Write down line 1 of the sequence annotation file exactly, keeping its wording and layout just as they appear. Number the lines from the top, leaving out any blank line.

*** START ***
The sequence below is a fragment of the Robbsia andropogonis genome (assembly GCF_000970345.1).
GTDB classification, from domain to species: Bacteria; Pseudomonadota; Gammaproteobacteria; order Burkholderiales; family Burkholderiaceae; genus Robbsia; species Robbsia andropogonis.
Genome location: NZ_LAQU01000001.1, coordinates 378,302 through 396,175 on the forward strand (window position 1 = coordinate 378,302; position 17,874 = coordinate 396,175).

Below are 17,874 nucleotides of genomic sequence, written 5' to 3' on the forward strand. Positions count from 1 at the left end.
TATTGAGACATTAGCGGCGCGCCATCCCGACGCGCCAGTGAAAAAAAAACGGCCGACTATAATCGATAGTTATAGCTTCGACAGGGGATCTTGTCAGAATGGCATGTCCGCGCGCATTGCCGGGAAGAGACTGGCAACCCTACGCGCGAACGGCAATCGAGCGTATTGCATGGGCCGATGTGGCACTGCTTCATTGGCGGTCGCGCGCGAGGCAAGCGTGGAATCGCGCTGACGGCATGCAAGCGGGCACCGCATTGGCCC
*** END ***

The sequence below is a fragment of the Robbsia andropogonis genome (assembly GCF_000970345.1).